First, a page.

About one hour away is Gyeongju, the ancient capital of the Shilla Dynasty (57 BC – 935 AD), the old rulers of the Hermit Kingdom. Like the corresponding Tang Dynasty in neighboring China, the Shilla period is considered the epitome of Korean art and culture. In the early Silla period, the dominant belief system was based on shamanism, that magical world inhabited by benevolent mountain spirits and malevolent demons. The huge tombs of Gyeongju and other areas on the Korean peninsula date from this period, as do magnificent golden crowns decorated with amulets.
Walk through streets lined with royal palaces, temples, tombs, pagodas and shrines. Despite the ravages of time and war, a considerable number of ancient structures remain, many of which have now been awarded UNESCO World Heritage status. Known as the ‘museum without walls’, it’s dense with ancient ruins and archaeological sites that you can explore. You’ll also find over 500 rounded grassy burial mounds that indicate the final resting place of the dynasty’s imperial rulers.
Jeju is an exquisite island located some 130 kilometers southwest of the Korean peninsula. Noted for its unique properties as a volcanic island, Jeju has World Natural Heritage and Biosphere Reserve designations by UNESCO, and in 2010, was voted the 20th member of the Global Geoparks Network. Jeju is an ideal place to explore and travel as its indigenous culture mixes well with the island’s fine scenery. The island boasts beautiful seas, waterfalls, cliffs, hundreds of oreums (small extinct volcanos), caves and lush forests. Its fields are crisscrossed by snaking stone walls built of black basalts and flowers bloom year-round with stunning colors.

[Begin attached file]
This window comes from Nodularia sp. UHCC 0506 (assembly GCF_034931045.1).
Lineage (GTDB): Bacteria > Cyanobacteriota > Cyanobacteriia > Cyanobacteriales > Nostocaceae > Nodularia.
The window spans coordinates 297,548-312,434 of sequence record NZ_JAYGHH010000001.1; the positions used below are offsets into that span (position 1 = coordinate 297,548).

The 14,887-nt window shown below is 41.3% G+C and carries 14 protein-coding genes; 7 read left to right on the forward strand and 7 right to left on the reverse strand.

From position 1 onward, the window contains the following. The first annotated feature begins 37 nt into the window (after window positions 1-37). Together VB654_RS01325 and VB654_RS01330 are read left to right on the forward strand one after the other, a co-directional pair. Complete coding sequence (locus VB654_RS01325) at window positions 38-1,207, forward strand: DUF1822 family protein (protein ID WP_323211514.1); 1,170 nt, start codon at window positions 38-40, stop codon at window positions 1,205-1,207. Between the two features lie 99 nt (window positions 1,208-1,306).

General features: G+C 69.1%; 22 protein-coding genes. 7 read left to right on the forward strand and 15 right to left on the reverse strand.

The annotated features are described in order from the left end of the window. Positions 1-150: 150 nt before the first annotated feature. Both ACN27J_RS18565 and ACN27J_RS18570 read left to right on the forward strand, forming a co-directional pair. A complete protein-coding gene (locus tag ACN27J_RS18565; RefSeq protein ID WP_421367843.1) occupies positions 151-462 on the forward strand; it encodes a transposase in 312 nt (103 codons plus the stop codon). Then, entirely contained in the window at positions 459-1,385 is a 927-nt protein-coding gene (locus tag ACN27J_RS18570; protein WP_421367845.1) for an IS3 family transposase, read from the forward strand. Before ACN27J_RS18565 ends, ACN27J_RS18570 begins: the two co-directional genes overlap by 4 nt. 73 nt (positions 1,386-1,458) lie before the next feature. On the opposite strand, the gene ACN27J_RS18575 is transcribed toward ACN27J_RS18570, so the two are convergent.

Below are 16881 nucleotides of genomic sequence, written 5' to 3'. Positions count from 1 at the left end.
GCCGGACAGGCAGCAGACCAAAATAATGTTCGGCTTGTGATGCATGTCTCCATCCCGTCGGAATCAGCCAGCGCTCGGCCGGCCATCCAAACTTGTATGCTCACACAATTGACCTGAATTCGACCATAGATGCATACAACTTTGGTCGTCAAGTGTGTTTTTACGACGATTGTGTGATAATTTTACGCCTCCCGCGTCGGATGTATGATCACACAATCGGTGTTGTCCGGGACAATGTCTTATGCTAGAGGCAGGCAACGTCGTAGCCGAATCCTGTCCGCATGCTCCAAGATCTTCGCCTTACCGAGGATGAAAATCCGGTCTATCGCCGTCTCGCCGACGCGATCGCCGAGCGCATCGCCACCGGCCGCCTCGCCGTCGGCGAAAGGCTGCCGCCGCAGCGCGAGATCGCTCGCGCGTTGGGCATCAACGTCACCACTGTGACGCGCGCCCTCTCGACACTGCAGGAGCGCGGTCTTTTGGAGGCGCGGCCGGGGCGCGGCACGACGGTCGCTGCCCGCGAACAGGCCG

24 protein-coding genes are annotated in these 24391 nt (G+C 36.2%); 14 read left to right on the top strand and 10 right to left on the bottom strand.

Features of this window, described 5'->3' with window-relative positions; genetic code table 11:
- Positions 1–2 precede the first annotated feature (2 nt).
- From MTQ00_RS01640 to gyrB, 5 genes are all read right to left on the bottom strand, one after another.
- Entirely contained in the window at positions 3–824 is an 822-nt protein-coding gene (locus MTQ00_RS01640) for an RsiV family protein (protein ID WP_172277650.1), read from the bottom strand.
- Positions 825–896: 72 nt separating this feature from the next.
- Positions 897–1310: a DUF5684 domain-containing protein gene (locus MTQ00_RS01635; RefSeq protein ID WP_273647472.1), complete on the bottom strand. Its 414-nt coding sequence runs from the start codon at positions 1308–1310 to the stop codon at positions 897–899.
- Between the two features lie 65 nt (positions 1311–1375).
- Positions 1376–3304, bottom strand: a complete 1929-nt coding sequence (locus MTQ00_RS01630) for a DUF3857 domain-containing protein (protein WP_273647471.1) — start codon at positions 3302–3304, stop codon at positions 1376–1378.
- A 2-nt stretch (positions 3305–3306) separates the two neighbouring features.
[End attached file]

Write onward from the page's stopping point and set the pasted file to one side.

South Korea's national pastime is hiking - and there is no better place for it than in Jeju. Choose from one of the 20 Jeju Olle Trails and explore tangerine-trimmed country roads, jagged coasts and narrow lanes dotted with cottage-style homes made from black lava rock. Or if you are feeling for a bigger challenge, hike up South Korea’s highest mountain, Halla-san, or climb the incredible tuff cone Seongsan Ilchul-bong, rising straight from the sea, to watch the sun rise from the ridge of a crater. The ocean is never far away, so watch the famous Haeneyo female free-divers bring up the freshest sea-food catch for your plate. Or take the dive yourself and plunge into blue seas to view coral as colourful as the sunsets.
Traveling in Jeju is very safe and secure. Jeju has for centuries been called “Sammudo” or an “Island of Three-Nothings”. There are no beggars, no thieves, and no gates. A variety of lodging options are on offer, which range from five-star hotels to dormitory-style guesthouses scattered along Jeju Olle Trail. You can also enjoy the naturally harvested crops and fresh seafood throughout the seasons.